Old and Smelly Sock
© Юрий Красильников – stock.adobe.com

When the seasons change, you might start looking forward to the scent of spring flowers or crisp fall air, but the odor of dirty gym socks moldering in a forgotten corner of a locker room probably isn’t on the list. For many homeowners, though, this unpleasant smell is exactly what shows up.

Known as dirty sock syndrome, it can be a frustrating situation, but it usually isn’t difficult to get rid of once you learn the underlying causes.

The Source of the Smell

Woman Smelling Something Bad
© khosrork – stock.adobe.com

“Dirty sock syndrome” is the term used for what happens when a heating and cooling system produces an unpleasant dank, musty smell reminiscent of dirty socks. In milder cases, the odor might be similar to the dusty smell produced when the system is first turned on after it hasn’t been used in a while. It’s mostly noticeable when the air conditioning kicks on or when the heat pump goes into the defrost cycle.

It might sound like something made up by a frustrated homeowner, but dirty sock syndrome is exactly what HVAC professionals call it. The cause, not surprisingly, is the same thing that makes long-forgotten dirty socks smell: a buildup of mold and bacterial slime.

The problem starts during air conditioning season, when the evaporator (indoor) coil is cool and damp, allowing microbes to thrive there. When you switch to heating in fall, the microbial slime dries out. As the weather grows colder, at some point, the HVAC system will run a defrost cycle in between periods of heating.

It’s this switching back and forth between heating and cooling that causes the mold and bacterial slime to emit a foul odor. It can also happen in spring when you switch between heating in the morning and late evening, and cooling in the afternoon.

You might notice the smell goes away when you run the system on only heating or only cooling for a long period, but that doesn’t mean the problem is solved. On the other hand, if your HVAC system produces unpleasant odors all the time, especially in heating mode, your problem is something other than dirty sock syndrome.

The problem can happen in any type of heating and cooling system that uses an evaporator coil, but it’s most common in heat pump systems. In gas furnace systems, the heat produced is usually intense enough to kill off any microorganisms.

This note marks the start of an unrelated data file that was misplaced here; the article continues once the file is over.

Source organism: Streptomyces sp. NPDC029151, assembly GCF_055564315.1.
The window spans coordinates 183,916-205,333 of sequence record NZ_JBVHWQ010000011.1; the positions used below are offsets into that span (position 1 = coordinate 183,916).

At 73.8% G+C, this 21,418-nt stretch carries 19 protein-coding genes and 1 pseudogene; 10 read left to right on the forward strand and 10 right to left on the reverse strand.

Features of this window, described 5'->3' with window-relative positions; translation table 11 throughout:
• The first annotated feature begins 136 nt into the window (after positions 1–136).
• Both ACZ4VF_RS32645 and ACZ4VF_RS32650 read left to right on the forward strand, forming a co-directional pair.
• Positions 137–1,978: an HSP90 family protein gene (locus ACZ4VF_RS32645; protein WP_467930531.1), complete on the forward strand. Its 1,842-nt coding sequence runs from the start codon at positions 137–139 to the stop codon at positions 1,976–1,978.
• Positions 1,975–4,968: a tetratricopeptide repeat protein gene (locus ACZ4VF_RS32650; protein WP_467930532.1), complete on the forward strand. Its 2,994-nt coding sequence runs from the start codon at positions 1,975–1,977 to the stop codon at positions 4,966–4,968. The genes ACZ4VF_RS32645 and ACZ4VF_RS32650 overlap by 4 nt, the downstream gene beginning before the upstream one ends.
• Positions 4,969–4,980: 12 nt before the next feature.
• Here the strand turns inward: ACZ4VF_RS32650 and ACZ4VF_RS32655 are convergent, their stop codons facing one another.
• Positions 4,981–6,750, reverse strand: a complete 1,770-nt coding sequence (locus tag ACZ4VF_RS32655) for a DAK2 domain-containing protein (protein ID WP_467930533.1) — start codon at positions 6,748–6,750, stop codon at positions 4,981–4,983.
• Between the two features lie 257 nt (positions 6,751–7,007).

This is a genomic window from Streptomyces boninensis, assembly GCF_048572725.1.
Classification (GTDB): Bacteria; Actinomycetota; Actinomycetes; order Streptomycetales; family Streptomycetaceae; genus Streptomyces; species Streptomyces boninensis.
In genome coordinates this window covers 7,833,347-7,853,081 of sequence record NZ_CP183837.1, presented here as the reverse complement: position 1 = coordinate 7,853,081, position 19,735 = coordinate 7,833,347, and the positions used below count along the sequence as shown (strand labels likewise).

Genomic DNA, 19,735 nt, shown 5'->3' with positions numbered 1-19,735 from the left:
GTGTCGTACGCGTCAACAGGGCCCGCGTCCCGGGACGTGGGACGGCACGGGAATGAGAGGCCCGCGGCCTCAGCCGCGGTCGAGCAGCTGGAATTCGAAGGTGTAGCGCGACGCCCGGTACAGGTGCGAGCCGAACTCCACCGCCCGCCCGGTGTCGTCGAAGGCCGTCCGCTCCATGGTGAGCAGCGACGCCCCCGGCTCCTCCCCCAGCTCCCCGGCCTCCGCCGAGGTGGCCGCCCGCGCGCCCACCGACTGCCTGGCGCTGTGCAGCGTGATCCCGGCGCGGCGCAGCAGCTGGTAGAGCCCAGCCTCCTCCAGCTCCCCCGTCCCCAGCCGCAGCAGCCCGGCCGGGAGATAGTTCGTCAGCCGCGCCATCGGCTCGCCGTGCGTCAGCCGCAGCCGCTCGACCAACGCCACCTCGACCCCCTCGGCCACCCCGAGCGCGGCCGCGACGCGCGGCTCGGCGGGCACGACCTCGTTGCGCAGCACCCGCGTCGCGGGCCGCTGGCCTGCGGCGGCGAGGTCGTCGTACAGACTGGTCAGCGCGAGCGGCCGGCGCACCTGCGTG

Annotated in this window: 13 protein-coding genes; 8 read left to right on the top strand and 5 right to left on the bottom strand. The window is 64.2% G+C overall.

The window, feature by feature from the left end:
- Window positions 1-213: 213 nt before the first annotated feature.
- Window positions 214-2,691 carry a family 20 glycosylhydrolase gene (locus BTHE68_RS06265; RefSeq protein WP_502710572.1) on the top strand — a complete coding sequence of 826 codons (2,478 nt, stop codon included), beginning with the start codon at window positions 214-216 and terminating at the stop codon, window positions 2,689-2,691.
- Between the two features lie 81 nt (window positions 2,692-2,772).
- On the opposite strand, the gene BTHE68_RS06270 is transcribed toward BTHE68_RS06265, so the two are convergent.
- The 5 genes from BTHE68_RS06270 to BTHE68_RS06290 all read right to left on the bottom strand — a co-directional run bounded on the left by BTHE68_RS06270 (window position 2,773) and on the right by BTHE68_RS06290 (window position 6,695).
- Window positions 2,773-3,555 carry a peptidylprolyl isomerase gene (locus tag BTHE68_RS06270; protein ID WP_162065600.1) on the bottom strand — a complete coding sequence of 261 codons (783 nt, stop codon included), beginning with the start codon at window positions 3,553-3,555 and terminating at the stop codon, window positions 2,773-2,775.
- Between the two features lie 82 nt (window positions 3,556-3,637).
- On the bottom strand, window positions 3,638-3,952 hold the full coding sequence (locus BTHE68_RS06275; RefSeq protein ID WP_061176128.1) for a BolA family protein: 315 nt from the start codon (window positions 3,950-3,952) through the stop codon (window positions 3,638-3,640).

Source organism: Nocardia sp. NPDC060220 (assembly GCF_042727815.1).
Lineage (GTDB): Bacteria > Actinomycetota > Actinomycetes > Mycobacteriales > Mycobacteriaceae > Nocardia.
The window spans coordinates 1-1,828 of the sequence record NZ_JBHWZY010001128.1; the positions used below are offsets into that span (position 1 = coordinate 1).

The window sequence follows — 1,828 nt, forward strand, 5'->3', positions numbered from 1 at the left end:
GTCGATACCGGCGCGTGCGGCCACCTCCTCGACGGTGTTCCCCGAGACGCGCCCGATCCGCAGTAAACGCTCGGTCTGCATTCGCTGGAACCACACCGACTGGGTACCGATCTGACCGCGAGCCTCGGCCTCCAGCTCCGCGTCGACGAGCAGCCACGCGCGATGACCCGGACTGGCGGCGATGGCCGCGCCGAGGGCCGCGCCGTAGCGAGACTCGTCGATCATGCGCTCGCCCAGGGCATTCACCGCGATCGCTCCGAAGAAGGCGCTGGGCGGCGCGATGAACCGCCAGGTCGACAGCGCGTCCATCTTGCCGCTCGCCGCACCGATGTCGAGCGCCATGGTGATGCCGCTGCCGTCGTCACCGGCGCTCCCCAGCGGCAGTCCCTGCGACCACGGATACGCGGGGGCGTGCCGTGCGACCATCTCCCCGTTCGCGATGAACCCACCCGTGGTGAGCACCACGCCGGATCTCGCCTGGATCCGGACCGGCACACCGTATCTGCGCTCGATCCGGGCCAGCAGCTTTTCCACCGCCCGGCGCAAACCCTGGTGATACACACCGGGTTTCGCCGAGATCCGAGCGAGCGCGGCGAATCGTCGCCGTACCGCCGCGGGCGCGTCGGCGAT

Dirty sock syndrome tends to happen more often in newer HVAC systems. Some HVAC professionals have theorized that manufacturers have been using more porous aluminum for evaporator coils made in the last decade or so. This more porous surface provides more microscopic nooks and crannies where mold and bacteria can grow. Dust in the system further exacerbates odor problems by providing bacteria with food.

The good news is there’s nothing wrong with your HVAC equipment. It most cases it just needs a good cleaning and better maintenance in the future.

Mildew Odors and Your Health

Stethoscope and Heart
© natara – stock.adobe.com

It’s logical to assume mold and bacteria powerful enough to stink up the whole house would be a threat to your health, but in reality, dirty sock syndrome is rarely dangerous. At lower levels, the odor-causing microbes won’t affect someone with a healthy immune system.

That said, if someone in your household has a weakened immune system or respiratory problems, such as asthma, they could be at increased risk of harm. What’s more, if the mold spreads, it can start growing throughout your HVAC system, putting more mold spores into the air and creating a greater health threat that could affect otherwise healthy people.

So even if you can tolerate the odor for a while, it’s important to treat dirty sock syndrome as soon as possible before the problem spreads.

Getting Rid of HVAC Odors

Magnifying Glass
© christianchan – stock.adobe.com

Before you treat your HVAC system for dirty sock syndrome, make sure that’s actually what you’re dealing with. Foul odors can come from many sources, so inspect your system for other possible causes.

Clean the drain pan – Empty the drain pan under the indoor evaporator coil and check for blockages. If you can pour in a small amount of water and it pools instead of draining away, the condensate drain line is clogged. In this case, you’ll need to use a wet-vac to remove the clog via the outdoor cleanout line.